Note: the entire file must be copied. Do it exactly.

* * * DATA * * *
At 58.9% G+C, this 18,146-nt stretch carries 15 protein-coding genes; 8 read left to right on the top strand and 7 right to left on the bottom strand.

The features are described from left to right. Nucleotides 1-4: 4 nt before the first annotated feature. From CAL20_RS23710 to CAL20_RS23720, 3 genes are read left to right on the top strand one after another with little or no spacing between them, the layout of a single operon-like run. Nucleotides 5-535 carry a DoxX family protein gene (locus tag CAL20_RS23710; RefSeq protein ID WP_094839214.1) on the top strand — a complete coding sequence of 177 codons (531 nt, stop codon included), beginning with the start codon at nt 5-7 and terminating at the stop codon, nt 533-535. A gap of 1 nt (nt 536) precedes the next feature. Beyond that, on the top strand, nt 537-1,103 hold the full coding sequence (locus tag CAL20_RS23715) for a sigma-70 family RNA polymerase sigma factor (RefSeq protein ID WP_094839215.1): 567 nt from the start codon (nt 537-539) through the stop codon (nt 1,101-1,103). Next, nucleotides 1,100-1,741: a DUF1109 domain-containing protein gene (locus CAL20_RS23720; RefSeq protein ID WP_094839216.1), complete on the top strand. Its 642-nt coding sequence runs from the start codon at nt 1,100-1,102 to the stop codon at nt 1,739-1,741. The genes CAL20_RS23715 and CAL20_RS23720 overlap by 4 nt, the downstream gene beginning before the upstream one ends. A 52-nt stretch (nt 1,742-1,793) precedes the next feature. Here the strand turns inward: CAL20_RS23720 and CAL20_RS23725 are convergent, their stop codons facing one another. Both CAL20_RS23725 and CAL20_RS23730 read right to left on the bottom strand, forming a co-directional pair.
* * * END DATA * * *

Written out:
At 58.9% G+C, this 18,146-nt stretch carries 15 protein-coding genes; 8 read left to right on the top strand and 7 right to left on the bottom strand.

The features are described from left to right. Nucleotides 1-4: 4 nt before the first annotated feature. From CAL20_RS23710 to CAL20_RS23720, 3 genes are read left to right on the top strand one after another with little or no spacing between them, the layout of a single operon-like run. Nucleotides 5-535 carry a DoxX family protein gene (locus tag CAL20_RS23710; RefSeq protein ID WP_094839214.1) on the top strand — a complete coding sequence of 177 codons (531 nt, stop codon included), beginning with the start codon at nt 5-7 and terminating at the stop codon, nt 533-535. A gap of 1 nt (nt 536) precedes the next feature. Beyond that, on the top strand, nt 537-1,103 hold the full coding sequence (locus tag CAL20_RS23715) for a sigma-70 family RNA polymerase sigma factor (RefSeq protein ID WP_094839215.1): 567 nt from the start codon (nt 537-539) through the stop codon (nt 1,101-1,103). Next, nucleotides 1,100-1,741: a DUF1109 domain-containing protein gene (locus CAL20_RS23720; RefSeq protein ID WP_094839216.1), complete on the top strand. Its 642-nt coding sequence runs from the start codon at nt 1,100-1,102 to the stop codon at nt 1,739-1,741. The genes CAL20_RS23715 and CAL20_RS23720 overlap by 4 nt, the downstream gene beginning before the upstream one ends. A 52-nt stretch (nt 1,742-1,793) precedes the next feature. Here the strand turns inward: CAL20_RS23720 and CAL20_RS23725 are convergent, their stop codons facing one another. Both CAL20_RS23725 and CAL20_RS23730 read right to left on the bottom strand, forming a co-directional pair.